Minus Fear Factor, Will Students Learn?


Harsh jail terms await those who mete out corporal punishment. Sensitisation of teachers along with lesser punitive measures may be a better fix

By Roomy Naqvy

Illustration: Anand Naorem

THE PROPOSED amendments to the Juvenile Justice (Care and Protection of Children) Act, 2000, which is being renamed as the Child Justice (Care, Protection and Rehabilitation of Children) Act, could have far-reaching repercussions. These changes are based on a survey conducted by the National Commission for Protection of Child Rights (NCPCR), which states that teachers who mete out corporal punishment be severely punished. The survey — Eliminating Corporal Punishment in Schools — lists some shocking details such as, 99.86 percent of children have suffered punishment in one form or the other. It also states that the top five forms of abuse, with an incidence of over 50 percent, are derisive adjectives, caning, being slapped on the cheek, hit on the back, and ears getting boxed.

The adjectives used to mete out verbal abuse under the category “derisive adjectives” are: pagal, nalayak, kamchor, bewakoof, idiot, fool, etc. It is true that these words are reprehensible and they may cause distress to the child. But it is also important to look at the proposed penal provisions, which carry jail terms higher than those in the Indian Penal Code (IPC). Corporal punishment causing simple injury and emotional distress to the child would carry a jail term of one year. Subsequent offences could attract a three-year term. If the child is grievously hurt or subject to severe mental trauma, the teacher would be given a five-year sentence. Subsequent offences would attract a seven-year term. The efforts made by the NCPCR are praiseworthy. It is also true that children constitute about 50 percent of the country’s population and that child abuse does have a high incidence in India. However, there is a need to analyse the proposed quantum of punishment on teachers, as also the larger impact on the education system.

The proposed jail terms are at par with other heinous offences under the IPC. The idea may be to create a strong deterrent among teachers and other school staff. However, merely effecting strong laws is not always the best way out, as laws tend to be misused, abused and sometimes selectively applied too. Sensitisation of teachers along with lesser punitive measures may be a better fix.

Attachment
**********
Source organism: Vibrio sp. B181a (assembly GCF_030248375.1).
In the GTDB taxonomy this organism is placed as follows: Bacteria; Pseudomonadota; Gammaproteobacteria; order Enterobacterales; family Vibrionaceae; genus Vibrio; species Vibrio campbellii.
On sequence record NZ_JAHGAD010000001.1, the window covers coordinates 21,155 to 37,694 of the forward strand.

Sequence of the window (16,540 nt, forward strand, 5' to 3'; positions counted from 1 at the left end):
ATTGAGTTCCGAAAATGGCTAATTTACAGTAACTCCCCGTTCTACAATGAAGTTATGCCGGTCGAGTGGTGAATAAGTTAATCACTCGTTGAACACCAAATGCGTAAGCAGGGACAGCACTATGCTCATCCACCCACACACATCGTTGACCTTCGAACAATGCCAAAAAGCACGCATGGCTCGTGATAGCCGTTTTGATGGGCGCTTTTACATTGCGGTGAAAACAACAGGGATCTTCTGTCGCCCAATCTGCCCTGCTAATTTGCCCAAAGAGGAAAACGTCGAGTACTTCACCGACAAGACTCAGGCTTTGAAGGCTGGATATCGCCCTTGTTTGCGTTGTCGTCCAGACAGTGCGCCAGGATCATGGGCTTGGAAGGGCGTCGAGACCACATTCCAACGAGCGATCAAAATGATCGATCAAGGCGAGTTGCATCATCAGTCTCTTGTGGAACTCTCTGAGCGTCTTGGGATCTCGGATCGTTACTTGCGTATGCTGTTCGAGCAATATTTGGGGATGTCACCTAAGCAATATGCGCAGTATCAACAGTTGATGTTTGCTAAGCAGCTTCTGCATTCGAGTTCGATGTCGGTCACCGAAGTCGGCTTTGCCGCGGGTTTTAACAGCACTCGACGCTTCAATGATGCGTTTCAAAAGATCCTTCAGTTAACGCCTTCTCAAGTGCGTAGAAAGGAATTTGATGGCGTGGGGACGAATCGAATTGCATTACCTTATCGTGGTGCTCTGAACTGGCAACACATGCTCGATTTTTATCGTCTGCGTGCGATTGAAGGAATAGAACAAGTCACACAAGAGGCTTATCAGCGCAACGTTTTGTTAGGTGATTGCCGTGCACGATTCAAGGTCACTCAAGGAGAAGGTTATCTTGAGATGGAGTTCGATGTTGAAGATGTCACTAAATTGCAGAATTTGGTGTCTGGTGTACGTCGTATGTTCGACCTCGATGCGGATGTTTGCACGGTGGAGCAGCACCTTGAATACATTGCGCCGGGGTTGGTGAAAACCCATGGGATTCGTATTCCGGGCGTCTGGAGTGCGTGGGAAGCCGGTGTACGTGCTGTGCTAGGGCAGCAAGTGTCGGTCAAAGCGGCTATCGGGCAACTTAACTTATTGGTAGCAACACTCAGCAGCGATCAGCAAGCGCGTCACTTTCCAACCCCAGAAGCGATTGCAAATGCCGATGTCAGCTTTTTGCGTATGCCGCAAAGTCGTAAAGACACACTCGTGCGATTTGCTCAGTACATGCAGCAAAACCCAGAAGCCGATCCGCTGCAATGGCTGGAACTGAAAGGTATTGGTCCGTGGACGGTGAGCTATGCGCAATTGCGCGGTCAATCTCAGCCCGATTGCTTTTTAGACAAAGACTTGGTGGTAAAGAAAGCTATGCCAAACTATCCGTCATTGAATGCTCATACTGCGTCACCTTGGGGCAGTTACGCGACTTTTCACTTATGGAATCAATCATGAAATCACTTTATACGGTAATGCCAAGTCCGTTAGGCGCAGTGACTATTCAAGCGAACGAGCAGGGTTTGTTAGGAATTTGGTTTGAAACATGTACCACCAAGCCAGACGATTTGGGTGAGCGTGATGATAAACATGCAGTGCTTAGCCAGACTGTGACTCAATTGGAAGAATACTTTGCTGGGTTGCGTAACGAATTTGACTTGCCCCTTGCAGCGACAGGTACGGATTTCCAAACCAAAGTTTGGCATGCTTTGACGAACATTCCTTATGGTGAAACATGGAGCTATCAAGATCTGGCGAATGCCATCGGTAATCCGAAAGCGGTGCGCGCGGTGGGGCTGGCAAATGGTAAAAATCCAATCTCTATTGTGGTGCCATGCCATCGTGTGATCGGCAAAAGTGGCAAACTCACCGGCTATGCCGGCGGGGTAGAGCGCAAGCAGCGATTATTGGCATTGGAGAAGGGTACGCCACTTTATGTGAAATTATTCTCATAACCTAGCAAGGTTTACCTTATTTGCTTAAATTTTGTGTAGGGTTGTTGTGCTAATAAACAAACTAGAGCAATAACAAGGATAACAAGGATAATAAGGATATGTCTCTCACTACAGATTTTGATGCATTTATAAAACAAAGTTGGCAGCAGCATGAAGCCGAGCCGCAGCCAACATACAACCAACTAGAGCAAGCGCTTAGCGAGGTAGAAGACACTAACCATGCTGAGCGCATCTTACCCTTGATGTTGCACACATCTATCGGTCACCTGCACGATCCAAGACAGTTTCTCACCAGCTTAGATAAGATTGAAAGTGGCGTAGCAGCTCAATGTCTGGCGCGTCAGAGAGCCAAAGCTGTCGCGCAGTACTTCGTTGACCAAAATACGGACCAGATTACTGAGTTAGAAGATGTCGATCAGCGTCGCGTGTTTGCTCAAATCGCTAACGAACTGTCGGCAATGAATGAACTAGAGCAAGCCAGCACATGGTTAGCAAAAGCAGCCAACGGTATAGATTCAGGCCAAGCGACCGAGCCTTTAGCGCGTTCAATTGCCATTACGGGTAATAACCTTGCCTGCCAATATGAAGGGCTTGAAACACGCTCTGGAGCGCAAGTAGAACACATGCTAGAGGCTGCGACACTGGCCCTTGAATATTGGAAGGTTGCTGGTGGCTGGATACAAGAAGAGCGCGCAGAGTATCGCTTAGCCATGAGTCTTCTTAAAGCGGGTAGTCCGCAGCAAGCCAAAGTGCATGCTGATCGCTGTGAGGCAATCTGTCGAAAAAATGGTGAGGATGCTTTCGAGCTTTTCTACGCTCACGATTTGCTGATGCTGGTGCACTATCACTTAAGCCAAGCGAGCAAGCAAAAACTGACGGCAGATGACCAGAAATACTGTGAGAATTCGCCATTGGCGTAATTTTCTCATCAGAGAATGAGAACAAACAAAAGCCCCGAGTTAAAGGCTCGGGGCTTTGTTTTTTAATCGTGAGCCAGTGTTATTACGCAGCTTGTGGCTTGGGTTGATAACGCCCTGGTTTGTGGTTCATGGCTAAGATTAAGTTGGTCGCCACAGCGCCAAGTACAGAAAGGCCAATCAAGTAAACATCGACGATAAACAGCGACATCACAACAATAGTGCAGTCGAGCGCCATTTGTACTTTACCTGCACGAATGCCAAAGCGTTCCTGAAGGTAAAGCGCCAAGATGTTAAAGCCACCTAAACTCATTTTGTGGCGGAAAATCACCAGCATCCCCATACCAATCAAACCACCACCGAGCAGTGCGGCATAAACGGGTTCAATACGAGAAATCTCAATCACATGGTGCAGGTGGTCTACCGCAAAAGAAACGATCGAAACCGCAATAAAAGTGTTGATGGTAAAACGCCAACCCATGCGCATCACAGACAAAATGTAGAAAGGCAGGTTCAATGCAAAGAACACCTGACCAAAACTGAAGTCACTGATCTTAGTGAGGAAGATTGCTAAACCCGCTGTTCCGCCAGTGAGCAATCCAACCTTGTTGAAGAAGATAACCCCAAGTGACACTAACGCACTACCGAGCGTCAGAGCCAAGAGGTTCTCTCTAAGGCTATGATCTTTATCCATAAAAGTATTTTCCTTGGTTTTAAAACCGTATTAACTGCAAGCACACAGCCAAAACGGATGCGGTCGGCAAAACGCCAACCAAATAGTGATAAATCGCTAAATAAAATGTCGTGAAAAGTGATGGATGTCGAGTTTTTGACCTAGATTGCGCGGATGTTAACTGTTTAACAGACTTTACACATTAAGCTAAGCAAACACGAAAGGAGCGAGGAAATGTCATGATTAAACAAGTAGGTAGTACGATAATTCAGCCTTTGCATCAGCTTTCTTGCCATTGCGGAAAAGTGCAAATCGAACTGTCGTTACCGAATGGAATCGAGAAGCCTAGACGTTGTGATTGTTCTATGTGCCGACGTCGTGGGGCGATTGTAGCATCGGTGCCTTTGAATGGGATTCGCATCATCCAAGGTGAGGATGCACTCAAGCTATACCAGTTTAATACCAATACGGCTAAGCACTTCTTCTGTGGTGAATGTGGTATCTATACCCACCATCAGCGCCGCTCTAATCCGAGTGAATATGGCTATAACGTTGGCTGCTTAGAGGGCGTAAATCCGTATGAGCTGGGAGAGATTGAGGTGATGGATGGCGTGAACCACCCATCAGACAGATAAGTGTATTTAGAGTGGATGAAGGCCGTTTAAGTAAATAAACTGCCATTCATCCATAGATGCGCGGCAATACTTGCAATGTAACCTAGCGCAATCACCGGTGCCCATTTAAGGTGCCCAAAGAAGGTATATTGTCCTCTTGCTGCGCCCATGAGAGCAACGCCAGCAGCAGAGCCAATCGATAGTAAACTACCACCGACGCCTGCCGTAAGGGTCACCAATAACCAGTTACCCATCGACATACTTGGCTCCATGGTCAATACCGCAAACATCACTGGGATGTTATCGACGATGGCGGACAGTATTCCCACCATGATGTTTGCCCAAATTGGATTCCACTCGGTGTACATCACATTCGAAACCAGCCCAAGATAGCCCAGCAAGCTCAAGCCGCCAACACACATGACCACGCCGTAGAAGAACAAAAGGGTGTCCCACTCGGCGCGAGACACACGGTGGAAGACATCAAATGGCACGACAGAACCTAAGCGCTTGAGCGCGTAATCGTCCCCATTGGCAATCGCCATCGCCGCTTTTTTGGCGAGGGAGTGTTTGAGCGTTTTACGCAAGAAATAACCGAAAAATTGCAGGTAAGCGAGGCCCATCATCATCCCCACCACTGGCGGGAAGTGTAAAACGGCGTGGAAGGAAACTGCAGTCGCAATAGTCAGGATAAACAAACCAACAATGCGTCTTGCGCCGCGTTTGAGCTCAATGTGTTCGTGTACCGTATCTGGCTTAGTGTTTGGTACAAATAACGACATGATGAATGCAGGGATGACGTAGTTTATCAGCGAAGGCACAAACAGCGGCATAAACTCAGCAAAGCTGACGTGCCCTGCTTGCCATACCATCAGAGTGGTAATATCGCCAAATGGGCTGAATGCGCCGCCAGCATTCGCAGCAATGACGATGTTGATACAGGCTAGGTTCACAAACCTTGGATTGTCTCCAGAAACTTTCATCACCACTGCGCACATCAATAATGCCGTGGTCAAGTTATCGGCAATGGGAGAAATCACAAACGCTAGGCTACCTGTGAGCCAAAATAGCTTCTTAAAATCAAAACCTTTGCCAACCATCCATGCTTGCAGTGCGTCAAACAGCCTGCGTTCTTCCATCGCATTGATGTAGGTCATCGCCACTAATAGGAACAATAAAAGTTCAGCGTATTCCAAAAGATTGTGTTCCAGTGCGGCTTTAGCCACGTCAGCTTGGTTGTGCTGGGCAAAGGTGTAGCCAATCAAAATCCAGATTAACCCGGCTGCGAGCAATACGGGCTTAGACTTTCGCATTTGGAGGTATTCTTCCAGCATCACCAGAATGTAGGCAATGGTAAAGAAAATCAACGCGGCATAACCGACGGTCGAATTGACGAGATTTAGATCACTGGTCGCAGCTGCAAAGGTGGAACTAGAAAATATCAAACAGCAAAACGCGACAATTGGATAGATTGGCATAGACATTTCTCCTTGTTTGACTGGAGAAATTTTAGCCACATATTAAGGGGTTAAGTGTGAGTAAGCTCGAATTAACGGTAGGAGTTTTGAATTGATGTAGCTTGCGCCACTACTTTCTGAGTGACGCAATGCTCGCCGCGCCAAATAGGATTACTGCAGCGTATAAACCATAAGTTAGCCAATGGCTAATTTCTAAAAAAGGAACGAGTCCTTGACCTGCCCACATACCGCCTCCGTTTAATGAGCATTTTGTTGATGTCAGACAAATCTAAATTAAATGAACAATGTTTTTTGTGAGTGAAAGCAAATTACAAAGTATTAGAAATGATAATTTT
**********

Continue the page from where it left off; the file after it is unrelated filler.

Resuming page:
But there is the larger issue at stake now. Following the new guidelines for Right To Education, schools need to follow a ‘no detention policy’, where till Class VIII, the students do not fail in any class. Further, with the implementation of Continuous and Comprehensive Evaluation, students no longer have the fear of low grades due to non-performance in class. While there is a great need to sensitise teachers about the avoidance of corporal punishment, it is also important to tie this with the larger issue. I’m aware that India faces a number of problems related to the ill-treatment and abuse of children. However, if a child does not study well and as s/he cannot be detained due to low grades, there is no deterrence for these young children.

Imagine a scenario where the teacher is afraid of the student because of a strong law. The child is aware that s/he does not need to fear the teacher. I guess eliminating the ‘strict teacher’ fear factor in the teaching-learning process is a positive thing. But the child also knows that s/he is not going to get low marks or fail due to non-performance in school. So, where is the incentive for the child to study? In this scenario, if you add the fact that there is a higher school dropout rate among marginal communities, such as poor Muslims, Scheduled Castes and Scheduled Tribes, we are looking at a serious problem.

Imagine a scenario where the teacher is afraid of the student because of a strong law

High dropout rates among marginal communities are there for a number of reasons, some of which could be met with the mid-day meal scheme and stronger laws against teachers. However, marginal communities of all sorts, which also include large swathes of tribal and rural people, are largely out of the education system because they do not see a match-up between education and employability. So, while we do need children with no scars, we cannot afford young adults devoid of all skills.

The views expressed in this column are the writer’s own

Roomy Naqvy is an Assistant Professor, Jamia Millia Islamia.


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